The most well-known nutritional advantage of mango is that it is rich in β-carotene. Fu Jinru, honorary chairman of the Tianjin Nutrition Society, pointed out that this nutrient is not only good for the skin, but also good for the eyes. Two recent studies published at the American Association of Experimental Biology in Boston, USA, show that mango’s health benefits far exceed what is expected. The rich polyphenols in mango help to lower blood sugar and fight inflammation.
Researchers at the University of Oklahoma in the United States selected 20 adults with obesity and asked them to add 10 grams of dried mango to their daily diet for 12 weeks. At the end of the trial, although the average distribution of fat in these participants did not change significantly, their blood glucose levels were significantly reduced. In another study, researchers at Texas A&M University found that the polyphenols contained in mangoes inhibited the inflammatory response of breast cancer cells cultured in the laboratory. Tannin, another compound in mango, also promotes the death of colon cancer cells without causing any damage to the function of normal cells.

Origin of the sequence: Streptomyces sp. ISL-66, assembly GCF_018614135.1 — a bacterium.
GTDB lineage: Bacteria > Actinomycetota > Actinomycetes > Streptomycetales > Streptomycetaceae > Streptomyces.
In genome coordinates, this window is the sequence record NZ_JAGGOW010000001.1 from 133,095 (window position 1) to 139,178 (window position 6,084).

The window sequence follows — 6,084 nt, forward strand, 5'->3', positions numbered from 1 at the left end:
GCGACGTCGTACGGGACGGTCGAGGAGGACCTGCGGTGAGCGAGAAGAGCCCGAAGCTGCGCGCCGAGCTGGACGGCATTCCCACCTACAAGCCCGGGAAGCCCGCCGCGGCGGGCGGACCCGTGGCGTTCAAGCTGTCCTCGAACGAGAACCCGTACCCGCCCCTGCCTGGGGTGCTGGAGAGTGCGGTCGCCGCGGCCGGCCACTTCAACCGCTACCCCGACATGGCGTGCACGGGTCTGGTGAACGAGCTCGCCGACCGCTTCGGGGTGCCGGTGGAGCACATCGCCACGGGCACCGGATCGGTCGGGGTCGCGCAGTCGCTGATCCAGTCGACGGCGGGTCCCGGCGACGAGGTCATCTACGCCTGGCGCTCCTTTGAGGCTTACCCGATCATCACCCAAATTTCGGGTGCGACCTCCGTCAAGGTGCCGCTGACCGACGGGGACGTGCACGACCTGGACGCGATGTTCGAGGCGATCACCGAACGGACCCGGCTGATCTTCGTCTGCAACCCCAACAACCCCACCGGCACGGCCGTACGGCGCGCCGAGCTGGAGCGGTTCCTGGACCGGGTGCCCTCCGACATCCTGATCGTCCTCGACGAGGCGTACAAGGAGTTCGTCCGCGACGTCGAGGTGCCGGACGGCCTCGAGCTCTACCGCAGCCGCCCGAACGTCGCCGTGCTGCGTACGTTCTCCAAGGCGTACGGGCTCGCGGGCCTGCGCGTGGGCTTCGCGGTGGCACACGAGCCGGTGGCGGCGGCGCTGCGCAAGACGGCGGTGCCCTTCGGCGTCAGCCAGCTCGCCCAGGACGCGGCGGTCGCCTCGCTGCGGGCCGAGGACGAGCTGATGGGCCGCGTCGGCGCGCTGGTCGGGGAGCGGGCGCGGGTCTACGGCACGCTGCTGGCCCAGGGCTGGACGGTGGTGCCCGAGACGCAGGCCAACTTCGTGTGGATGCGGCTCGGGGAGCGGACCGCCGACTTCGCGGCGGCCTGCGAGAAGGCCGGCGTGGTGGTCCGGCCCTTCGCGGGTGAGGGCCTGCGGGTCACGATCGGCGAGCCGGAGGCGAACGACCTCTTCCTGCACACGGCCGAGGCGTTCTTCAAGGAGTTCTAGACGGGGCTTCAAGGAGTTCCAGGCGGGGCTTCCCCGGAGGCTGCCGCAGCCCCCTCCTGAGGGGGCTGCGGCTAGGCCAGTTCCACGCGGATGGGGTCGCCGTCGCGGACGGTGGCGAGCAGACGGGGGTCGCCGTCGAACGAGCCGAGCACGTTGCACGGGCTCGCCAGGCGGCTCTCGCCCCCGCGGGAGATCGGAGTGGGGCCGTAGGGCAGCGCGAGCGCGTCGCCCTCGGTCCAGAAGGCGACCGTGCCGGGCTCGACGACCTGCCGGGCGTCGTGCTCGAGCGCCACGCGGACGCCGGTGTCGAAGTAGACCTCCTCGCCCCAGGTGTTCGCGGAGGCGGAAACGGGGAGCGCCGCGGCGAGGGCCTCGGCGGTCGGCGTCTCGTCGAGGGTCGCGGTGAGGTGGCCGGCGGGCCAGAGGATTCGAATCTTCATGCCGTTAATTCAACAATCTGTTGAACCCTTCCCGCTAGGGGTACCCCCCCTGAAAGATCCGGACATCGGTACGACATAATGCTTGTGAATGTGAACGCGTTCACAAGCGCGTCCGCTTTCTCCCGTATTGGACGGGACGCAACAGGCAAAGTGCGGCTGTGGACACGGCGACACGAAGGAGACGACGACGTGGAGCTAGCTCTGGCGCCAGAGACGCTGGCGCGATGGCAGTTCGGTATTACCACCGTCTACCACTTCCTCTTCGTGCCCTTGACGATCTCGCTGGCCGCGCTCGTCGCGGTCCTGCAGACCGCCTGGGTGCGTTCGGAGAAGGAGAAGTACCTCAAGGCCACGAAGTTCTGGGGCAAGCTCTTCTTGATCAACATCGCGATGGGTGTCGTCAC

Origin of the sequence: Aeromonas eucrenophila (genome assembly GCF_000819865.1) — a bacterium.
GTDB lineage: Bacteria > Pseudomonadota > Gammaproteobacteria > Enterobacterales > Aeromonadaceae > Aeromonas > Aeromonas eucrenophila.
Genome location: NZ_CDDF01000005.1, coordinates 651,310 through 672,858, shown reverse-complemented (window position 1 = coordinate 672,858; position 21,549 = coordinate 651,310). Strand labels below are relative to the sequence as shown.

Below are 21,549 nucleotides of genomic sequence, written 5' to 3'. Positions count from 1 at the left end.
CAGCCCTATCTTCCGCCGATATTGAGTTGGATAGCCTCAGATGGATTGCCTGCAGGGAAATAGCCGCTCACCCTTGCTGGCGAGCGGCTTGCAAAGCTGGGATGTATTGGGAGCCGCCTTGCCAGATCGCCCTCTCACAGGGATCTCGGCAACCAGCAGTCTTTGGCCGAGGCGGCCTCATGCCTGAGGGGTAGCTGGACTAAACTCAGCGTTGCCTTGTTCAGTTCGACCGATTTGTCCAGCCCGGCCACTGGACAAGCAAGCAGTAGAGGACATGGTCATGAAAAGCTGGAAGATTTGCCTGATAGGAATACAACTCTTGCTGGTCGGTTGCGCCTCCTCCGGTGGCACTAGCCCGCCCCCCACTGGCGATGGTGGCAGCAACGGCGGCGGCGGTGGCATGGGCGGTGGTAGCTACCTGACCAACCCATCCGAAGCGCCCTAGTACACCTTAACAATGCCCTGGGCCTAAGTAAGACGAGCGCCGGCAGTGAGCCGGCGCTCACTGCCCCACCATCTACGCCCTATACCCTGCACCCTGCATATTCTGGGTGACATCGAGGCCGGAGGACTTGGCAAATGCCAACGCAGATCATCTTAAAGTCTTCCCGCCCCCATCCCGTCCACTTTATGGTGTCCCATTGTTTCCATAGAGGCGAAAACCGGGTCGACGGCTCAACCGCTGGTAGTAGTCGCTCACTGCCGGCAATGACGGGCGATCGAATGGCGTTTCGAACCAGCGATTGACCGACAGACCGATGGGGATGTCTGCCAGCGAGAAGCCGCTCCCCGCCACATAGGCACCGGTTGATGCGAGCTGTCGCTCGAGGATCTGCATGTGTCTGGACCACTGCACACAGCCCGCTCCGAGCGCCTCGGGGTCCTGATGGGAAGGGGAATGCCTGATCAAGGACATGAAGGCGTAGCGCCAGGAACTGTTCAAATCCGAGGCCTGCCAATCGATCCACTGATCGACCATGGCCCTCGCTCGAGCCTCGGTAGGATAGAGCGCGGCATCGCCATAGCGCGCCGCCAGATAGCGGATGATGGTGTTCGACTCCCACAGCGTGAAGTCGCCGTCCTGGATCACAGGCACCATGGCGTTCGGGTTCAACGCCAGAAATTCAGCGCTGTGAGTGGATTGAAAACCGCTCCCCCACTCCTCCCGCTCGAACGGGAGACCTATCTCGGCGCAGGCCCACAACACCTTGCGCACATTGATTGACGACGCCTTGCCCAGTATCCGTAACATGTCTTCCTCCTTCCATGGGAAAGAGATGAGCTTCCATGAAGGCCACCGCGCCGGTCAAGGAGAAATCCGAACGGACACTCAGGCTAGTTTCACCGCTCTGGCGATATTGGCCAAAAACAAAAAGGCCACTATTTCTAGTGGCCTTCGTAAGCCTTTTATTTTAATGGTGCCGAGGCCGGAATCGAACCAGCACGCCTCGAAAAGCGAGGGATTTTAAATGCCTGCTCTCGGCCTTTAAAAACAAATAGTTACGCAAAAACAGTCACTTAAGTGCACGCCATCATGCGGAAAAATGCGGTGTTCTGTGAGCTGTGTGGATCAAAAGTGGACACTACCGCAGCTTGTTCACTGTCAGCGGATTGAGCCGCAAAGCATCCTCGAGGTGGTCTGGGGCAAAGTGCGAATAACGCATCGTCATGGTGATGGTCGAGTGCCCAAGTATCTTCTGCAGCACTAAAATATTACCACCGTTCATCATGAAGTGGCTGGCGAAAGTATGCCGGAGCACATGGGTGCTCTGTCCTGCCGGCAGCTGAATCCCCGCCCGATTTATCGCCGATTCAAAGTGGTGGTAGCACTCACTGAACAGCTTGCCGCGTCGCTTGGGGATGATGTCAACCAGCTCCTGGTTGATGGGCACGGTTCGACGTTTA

However, experts reminded that people with poor gastrointestinal function, children, and people with qi deficiency and spleen should eat less mango. Some people who eat mangoes will have erythema and vomiting, diarrhea and other allergies, so it is best to cut the mango meat into small pieces and eat it directly. After eating the mango, you should rinse your mouth and wash your face to avoid residual juice.